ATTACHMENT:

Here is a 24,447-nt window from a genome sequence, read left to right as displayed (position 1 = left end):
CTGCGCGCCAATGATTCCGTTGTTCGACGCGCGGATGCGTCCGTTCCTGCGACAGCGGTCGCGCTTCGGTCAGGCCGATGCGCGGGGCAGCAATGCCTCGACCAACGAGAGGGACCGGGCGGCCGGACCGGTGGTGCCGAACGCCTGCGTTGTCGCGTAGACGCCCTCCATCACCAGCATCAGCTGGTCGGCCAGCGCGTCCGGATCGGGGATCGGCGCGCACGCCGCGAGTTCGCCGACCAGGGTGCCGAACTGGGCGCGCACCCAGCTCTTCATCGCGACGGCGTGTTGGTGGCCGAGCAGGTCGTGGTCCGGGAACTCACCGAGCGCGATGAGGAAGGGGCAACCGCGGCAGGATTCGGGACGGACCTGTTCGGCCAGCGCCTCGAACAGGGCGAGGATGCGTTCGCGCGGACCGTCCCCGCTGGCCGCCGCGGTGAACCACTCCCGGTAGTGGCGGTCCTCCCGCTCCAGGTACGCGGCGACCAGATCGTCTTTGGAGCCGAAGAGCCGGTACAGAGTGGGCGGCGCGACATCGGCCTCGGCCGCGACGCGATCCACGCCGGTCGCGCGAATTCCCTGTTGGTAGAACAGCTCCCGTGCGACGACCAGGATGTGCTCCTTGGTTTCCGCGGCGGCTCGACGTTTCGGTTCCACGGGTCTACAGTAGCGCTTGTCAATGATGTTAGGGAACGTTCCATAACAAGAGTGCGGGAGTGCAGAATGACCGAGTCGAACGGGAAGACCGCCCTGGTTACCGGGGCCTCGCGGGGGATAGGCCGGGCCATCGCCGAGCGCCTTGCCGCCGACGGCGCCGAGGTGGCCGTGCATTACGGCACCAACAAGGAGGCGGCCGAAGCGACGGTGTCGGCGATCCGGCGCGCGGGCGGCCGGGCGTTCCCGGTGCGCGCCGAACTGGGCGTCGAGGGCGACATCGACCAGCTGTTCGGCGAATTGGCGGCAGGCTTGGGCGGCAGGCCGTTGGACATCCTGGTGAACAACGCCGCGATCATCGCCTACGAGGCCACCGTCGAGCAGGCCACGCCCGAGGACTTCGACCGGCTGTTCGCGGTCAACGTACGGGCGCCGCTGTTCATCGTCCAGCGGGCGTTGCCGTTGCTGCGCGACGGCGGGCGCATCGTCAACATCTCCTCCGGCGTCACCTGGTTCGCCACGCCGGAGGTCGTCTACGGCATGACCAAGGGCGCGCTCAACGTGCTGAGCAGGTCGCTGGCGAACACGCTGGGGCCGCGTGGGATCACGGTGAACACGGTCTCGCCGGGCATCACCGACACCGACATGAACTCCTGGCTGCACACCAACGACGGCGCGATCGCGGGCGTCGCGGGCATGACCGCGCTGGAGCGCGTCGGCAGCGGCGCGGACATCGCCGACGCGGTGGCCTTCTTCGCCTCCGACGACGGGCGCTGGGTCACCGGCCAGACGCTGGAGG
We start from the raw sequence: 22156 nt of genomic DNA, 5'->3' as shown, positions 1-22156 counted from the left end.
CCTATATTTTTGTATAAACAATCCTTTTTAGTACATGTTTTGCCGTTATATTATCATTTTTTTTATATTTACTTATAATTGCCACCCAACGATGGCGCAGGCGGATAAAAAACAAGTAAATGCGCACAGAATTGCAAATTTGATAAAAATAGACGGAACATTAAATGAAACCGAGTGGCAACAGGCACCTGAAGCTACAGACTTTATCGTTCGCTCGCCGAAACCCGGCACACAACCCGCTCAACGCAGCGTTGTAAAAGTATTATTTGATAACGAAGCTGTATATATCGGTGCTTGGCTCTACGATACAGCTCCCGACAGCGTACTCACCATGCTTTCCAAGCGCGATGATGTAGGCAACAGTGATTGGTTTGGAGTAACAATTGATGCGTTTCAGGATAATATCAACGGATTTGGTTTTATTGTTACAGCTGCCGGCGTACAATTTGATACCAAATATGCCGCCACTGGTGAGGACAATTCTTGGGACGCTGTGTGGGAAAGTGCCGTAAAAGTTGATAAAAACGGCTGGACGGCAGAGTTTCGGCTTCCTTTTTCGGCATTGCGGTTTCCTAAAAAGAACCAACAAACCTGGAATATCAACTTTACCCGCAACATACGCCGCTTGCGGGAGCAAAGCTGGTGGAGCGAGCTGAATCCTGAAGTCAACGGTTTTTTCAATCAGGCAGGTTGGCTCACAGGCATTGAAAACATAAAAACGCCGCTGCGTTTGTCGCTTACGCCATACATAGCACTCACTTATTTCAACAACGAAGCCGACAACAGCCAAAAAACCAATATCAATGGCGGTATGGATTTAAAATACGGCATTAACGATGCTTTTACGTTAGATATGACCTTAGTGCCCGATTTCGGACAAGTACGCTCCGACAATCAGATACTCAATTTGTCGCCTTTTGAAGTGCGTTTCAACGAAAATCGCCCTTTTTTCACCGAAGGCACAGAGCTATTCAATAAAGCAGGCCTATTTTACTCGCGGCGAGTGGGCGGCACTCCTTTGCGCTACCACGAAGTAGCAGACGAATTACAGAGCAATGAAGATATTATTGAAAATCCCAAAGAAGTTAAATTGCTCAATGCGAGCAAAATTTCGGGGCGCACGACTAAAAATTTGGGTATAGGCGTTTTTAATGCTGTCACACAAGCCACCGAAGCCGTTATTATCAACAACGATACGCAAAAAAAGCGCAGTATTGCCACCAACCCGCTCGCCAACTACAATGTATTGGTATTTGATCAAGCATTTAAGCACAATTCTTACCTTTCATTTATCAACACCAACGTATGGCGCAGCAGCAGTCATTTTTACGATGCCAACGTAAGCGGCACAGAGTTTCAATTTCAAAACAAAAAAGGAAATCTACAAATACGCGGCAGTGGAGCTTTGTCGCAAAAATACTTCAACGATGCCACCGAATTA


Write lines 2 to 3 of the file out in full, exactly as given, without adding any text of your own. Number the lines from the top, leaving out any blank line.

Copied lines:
CTGCGCGCCAATGATTCCGTTGTTCGACGCGCGGATGCGTCCGTTCCTGCGACAGCGGTCGCGCTTCGGTCAGGCCGATGCGCGGGGCAGCAATGCCTCGACCAACGAGAGGGACCGGGCGGCCGGACCGGTGGTGCCGAACGCCTGCGTTGTCGCGTAGACGCCCTCCATCACCAGCATCAGCTGGTCGGCCAGCGCGTCCGGATCGGGGATCGGCGCGCACGCCGCGAGTTCGCCGACCAGGGTGCCGAACTGGGCGCGCACCCAGCTCTTCATCGCGACGGCGTGTTGGTGGCCGAGCAGGTCGTGGTCCGGGAACTCACCGAGCGCGATGAGGAAGGGGCAACCGCGGCAGGATTCGGGACGGACCTGTTCGGCCAGCGCCTCGAACAGGGCGAGGATGCGTTCGCGCGGACCGTCCCCGCTGGCCGCCGCGGTGAACCACTCCCGGTAGTGGCGGTCCTCCCGCTCCAGGTACGCGGCGACCAGATCGTCTTTGGAGCCGAAGAGCCGGTACAGAGTGGGCGGCGCGACATCGGCCTCGGCCGCGACGCGATCCACGCCGGTCGCGCGAATTCCCTGTTGGTAGAACAGCTCCCGTGCGACGACCAGGATGTGCTCCTTGGTTTCCGCGGCGGCTCGACGTTTCGGTTCCACGGGTCTACAGTAGCGCTTGTCAATGATGTTAGGGAACGTTCCATAACAAGAGTGCGGGAGTGCAGAATGACCGAGTCGAACGGGAAGACCGCCCTGGTTACCGGGGCCTCGCGGGGGATAGGCCGGGCCATCGCCGAGCGCCTTGCCGCCGACGGCGCCGAGGTGGCCGTGCATTACGGCACCAACAAGGAGGCGGCCGAAGCGACGGTGTCGGCGATCCGGCGCGCGGGCGGCCGGGCGTTCCCGGTGCGCGCCGAACTGGGCGTCGAGGGCGACATCGACCAGCTGTTCGGCGAATTGGCGGCAGGCTTGGGCGGCAGGCCGTTGGACATCCTGGTGAACAACGCCGCGATCATCGCCTACGAGGCCACCGTCGAGCAGGCCACGCCCGAGGACTTCGACCGGCTGTTCGCGGTCAACGTACGGGCGCCGCTGTTCATCGTCCAGCGGGCGTTGCCGTTGCTGCGCGACGGCGGGCGCATCGTCAACATCTCCTCCGGCGTCACCTGGTTCGCCACGCCGGAGGTCGTCTACGGCATGACCAAGGGCGCGCTCAACGTGCTGAGCAGGTCGCTGGCGAACACGCTGGGGCCGCGTGGGATCACGGTGAACACGGTCTCGCCGGGCATCACCGACACCGACATGAACTCCTGGCTGCACACCAACGACGGCGCGATCGCGGGCGTCGCGGGCATGACCGCGCTGGAGCGCGTCGGCAGCGGCGCGGACATCGCCGACGCGGTGGCCTTCTTCGCCTCCGACGACGGGCGCTGGGTCACCGGCCAGACGCTGGAGG
We start from the raw sequence: 22156 nt of genomic DNA, 5'->3' as shown, positions 1-22156 counted from the left end.